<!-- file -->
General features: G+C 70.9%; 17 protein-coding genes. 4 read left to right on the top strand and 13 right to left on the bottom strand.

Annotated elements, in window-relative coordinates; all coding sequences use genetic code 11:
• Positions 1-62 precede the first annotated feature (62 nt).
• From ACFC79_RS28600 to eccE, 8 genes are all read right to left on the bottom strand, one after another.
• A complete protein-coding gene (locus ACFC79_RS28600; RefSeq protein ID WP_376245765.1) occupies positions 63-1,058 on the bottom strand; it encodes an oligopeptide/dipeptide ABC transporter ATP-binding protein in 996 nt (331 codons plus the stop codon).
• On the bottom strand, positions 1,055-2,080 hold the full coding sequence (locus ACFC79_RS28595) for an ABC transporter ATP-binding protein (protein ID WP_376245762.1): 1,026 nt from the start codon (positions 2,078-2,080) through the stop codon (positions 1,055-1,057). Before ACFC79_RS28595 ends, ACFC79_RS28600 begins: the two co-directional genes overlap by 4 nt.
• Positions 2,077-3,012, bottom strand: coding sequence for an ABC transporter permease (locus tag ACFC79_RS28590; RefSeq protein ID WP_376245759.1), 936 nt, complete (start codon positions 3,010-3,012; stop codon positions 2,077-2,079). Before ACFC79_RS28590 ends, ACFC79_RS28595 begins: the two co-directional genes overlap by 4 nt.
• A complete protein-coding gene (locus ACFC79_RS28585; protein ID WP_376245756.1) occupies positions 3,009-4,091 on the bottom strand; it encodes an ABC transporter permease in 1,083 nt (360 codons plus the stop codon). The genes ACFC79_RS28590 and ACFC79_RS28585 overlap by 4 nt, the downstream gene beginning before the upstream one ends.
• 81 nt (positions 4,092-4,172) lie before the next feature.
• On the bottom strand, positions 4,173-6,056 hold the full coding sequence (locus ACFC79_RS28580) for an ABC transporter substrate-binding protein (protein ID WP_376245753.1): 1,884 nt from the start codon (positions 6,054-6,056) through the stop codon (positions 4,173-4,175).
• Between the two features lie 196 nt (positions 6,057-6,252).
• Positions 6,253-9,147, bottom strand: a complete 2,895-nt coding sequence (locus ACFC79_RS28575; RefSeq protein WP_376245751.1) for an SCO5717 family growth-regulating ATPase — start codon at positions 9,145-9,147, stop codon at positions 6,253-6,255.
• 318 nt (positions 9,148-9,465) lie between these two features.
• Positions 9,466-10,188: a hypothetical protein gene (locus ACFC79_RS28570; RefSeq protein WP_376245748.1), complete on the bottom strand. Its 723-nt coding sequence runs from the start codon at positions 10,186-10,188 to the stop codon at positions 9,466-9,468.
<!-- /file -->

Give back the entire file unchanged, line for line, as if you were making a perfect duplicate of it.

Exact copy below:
General features: G+C 70.9%; 17 protein-coding genes. 4 read left to right on the top strand and 13 right to left on the bottom strand.

Annotated elements, in window-relative coordinates; all coding sequences use genetic code 11:
• Positions 1-62 precede the first annotated feature (62 nt).
• From ACFC79_RS28600 to eccE, 8 genes are all read right to left on the bottom strand, one after another.
• A complete protein-coding gene (locus ACFC79_RS28600; RefSeq protein ID WP_376245765.1) occupies positions 63-1,058 on the bottom strand; it encodes an oligopeptide/dipeptide ABC transporter ATP-binding protein in 996 nt (331 codons plus the stop codon).
• On the bottom strand, positions 1,055-2,080 hold the full coding sequence (locus ACFC79_RS28595) for an ABC transporter ATP-binding protein (protein ID WP_376245762.1): 1,026 nt from the start codon (positions 2,078-2,080) through the stop codon (positions 1,055-1,057). Before ACFC79_RS28595 ends, ACFC79_RS28600 begins: the two co-directional genes overlap by 4 nt.
• Positions 2,077-3,012, bottom strand: coding sequence for an ABC transporter permease (locus tag ACFC79_RS28590; RefSeq protein ID WP_376245759.1), 936 nt, complete (start codon positions 3,010-3,012; stop codon positions 2,077-2,079). Before ACFC79_RS28590 ends, ACFC79_RS28595 begins: the two co-directional genes overlap by 4 nt.
• A complete protein-coding gene (locus ACFC79_RS28585; protein ID WP_376245756.1) occupies positions 3,009-4,091 on the bottom strand; it encodes an ABC transporter permease in 1,083 nt (360 codons plus the stop codon). The genes ACFC79_RS28590 and ACFC79_RS28585 overlap by 4 nt, the downstream gene beginning before the upstream one ends.
• 81 nt (positions 4,092-4,172) lie before the next feature.
• On the bottom strand, positions 4,173-6,056 hold the full coding sequence (locus ACFC79_RS28580) for an ABC transporter substrate-binding protein (protein ID WP_376245753.1): 1,884 nt from the start codon (positions 6,054-6,056) through the stop codon (positions 4,173-4,175).
• Between the two features lie 196 nt (positions 6,057-6,252).
• Positions 6,253-9,147, bottom strand: a complete 2,895-nt coding sequence (locus ACFC79_RS28575; RefSeq protein WP_376245751.1) for an SCO5717 family growth-regulating ATPase — start codon at positions 9,145-9,147, stop codon at positions 6,253-6,255.
• 318 nt (positions 9,148-9,465) lie between these two features.
• Positions 9,466-10,188: a hypothetical protein gene (locus ACFC79_RS28570; RefSeq protein WP_376245748.1), complete on the bottom strand. Its 723-nt coding sequence runs from the start codon at positions 10,186-10,188 to the stop codon at positions 9,466-9,468.